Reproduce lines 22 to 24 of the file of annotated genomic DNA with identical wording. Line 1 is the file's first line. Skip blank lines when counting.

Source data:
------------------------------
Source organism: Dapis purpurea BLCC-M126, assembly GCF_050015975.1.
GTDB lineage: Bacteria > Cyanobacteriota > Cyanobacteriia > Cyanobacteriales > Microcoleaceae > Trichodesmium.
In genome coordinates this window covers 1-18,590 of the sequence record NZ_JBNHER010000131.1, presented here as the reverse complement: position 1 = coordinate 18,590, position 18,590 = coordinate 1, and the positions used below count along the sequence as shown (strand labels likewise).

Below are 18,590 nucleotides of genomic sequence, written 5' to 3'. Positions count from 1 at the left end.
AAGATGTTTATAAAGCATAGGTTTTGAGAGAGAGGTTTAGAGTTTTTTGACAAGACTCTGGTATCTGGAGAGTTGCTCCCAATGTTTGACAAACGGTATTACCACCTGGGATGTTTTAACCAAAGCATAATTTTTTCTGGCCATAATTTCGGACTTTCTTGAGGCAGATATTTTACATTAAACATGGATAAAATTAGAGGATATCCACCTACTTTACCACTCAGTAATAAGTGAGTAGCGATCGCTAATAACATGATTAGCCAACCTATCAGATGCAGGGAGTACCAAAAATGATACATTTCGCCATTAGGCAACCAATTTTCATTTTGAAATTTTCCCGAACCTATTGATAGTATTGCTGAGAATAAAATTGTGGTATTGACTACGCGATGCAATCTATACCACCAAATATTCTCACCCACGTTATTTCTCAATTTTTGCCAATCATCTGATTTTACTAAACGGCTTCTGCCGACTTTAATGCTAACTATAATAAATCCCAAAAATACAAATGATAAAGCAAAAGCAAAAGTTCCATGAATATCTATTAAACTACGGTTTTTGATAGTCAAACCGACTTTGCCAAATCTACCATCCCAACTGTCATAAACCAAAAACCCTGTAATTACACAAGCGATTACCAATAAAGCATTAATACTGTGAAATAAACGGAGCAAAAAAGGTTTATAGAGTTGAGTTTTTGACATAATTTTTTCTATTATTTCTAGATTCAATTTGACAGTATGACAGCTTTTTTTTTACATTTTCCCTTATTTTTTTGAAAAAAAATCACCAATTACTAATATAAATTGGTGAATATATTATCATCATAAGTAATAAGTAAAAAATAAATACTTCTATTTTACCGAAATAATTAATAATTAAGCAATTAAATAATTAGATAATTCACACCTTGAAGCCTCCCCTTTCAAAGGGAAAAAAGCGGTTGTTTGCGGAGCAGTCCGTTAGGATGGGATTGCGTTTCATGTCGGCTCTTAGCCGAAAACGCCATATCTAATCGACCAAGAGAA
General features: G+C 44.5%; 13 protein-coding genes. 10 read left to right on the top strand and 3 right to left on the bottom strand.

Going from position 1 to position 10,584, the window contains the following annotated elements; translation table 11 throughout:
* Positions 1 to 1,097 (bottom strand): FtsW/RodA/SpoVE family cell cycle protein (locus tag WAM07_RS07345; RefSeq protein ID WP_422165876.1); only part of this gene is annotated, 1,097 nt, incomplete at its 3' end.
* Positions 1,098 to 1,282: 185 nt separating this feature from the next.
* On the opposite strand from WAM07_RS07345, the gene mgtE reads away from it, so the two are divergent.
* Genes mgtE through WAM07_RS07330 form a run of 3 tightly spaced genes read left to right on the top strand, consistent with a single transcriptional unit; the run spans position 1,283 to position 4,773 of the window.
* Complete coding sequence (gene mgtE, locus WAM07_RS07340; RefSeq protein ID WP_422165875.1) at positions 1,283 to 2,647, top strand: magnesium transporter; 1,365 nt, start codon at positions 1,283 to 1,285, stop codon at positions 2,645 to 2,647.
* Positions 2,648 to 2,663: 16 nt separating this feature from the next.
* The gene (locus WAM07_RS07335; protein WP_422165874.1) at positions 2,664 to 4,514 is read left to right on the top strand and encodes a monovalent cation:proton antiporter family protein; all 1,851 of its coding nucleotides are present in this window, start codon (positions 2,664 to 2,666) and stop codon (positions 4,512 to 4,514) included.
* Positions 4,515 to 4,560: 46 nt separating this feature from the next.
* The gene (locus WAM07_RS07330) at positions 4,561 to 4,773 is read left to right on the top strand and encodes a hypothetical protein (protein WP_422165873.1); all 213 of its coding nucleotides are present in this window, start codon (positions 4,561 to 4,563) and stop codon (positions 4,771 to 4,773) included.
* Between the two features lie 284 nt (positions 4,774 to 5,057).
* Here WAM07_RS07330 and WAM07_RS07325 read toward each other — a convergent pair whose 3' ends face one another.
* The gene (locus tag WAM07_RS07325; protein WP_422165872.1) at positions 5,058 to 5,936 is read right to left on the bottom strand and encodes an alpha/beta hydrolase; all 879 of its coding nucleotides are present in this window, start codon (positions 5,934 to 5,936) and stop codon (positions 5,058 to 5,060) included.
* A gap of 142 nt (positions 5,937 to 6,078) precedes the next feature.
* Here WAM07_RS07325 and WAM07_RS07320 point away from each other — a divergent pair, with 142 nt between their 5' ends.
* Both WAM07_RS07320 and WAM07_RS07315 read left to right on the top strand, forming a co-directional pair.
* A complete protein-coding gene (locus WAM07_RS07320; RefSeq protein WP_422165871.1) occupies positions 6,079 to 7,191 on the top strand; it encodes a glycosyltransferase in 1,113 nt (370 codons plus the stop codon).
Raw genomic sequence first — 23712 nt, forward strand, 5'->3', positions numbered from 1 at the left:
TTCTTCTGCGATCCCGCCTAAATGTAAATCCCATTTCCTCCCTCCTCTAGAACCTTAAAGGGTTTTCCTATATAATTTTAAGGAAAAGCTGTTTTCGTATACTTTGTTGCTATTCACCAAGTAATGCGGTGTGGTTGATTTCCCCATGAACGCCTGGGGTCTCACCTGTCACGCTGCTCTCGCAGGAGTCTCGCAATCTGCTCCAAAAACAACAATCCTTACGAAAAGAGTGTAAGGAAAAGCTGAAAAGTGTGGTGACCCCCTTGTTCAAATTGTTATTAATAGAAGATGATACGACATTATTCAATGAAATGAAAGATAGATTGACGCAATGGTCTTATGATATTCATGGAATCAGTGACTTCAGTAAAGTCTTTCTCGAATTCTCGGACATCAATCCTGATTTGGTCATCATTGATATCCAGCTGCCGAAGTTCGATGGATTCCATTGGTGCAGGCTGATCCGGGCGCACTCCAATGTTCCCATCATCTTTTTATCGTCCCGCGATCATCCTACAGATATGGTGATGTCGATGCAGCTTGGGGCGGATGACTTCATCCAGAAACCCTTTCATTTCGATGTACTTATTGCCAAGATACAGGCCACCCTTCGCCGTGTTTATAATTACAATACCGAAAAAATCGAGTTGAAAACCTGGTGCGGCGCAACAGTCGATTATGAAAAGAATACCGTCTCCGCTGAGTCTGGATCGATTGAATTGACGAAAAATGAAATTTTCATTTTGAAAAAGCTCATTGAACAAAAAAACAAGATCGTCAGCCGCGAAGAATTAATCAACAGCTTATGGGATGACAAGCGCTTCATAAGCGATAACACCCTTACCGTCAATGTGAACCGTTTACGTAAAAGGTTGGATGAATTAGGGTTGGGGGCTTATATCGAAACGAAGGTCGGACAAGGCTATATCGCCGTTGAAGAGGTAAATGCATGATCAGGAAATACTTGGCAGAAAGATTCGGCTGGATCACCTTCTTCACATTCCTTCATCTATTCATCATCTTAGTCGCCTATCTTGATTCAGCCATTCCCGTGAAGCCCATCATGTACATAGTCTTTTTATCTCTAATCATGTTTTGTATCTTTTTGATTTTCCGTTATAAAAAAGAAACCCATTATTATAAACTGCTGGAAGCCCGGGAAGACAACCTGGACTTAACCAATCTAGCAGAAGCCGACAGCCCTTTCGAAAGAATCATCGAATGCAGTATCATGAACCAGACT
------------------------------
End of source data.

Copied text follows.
* Both WAM07_RS07320 and WAM07_RS07315 read left to right on the top strand, forming a co-directional pair.
* A complete protein-coding gene (locus WAM07_RS07320; RefSeq protein WP_422165871.1) occupies positions 6,079 to 7,191 on the top strand; it encodes a glycosyltransferase in 1,113 nt (370 codons plus the stop codon).
Raw genomic sequence first — 23712 nt, forward strand, 5'->3', positions numbered from 1 at the left: